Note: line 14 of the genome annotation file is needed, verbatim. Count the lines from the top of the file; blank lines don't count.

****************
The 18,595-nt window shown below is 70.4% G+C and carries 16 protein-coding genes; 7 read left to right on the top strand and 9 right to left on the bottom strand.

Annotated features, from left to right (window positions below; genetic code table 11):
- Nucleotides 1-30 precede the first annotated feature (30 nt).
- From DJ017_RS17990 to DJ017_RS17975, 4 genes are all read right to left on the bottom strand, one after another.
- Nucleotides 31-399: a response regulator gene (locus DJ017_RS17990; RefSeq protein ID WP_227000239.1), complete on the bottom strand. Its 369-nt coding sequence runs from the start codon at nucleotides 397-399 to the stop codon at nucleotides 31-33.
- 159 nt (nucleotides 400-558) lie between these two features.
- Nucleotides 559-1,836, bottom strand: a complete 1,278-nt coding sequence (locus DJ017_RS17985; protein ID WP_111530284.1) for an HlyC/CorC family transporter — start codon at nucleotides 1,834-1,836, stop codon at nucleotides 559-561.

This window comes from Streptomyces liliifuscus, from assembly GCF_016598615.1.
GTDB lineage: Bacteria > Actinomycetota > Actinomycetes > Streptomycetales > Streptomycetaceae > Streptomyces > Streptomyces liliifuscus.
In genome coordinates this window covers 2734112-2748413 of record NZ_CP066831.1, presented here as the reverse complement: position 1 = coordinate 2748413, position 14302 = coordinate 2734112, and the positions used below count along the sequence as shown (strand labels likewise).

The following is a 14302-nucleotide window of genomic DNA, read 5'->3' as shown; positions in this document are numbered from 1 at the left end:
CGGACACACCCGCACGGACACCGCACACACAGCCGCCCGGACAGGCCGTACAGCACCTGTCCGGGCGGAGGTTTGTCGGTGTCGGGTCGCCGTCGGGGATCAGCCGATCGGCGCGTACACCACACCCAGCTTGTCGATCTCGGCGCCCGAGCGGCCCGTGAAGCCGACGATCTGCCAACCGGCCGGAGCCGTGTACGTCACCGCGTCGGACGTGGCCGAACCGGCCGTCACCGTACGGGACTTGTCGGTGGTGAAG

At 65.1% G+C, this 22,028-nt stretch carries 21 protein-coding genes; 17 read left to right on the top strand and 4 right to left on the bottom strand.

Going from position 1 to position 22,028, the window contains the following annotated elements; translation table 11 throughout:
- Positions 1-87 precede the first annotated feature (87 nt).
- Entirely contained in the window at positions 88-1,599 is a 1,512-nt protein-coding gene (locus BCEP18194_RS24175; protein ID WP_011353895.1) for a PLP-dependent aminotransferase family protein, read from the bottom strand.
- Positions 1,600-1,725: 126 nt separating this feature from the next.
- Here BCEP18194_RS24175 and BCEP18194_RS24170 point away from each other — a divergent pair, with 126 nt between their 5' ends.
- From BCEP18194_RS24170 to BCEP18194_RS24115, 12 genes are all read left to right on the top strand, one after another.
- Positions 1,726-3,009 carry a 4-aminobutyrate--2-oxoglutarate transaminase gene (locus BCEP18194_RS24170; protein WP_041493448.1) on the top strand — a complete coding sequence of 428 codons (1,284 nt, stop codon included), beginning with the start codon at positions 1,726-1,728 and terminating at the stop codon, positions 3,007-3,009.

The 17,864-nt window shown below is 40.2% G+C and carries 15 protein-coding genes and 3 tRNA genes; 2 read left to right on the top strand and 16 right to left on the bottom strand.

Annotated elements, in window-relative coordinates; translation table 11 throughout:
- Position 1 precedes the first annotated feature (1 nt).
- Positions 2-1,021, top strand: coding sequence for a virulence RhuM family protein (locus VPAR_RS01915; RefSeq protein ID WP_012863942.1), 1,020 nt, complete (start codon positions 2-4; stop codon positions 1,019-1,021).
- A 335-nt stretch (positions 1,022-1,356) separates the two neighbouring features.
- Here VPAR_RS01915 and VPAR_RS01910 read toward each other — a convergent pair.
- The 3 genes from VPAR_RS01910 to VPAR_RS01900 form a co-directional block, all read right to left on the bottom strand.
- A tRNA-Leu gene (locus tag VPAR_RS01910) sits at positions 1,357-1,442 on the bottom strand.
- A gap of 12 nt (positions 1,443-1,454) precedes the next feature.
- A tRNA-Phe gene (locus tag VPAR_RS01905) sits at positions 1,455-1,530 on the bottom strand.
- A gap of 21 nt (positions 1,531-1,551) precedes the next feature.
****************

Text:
Going from position 1 to position 22,028, the window contains the following annotated elements; translation table 11 throughout: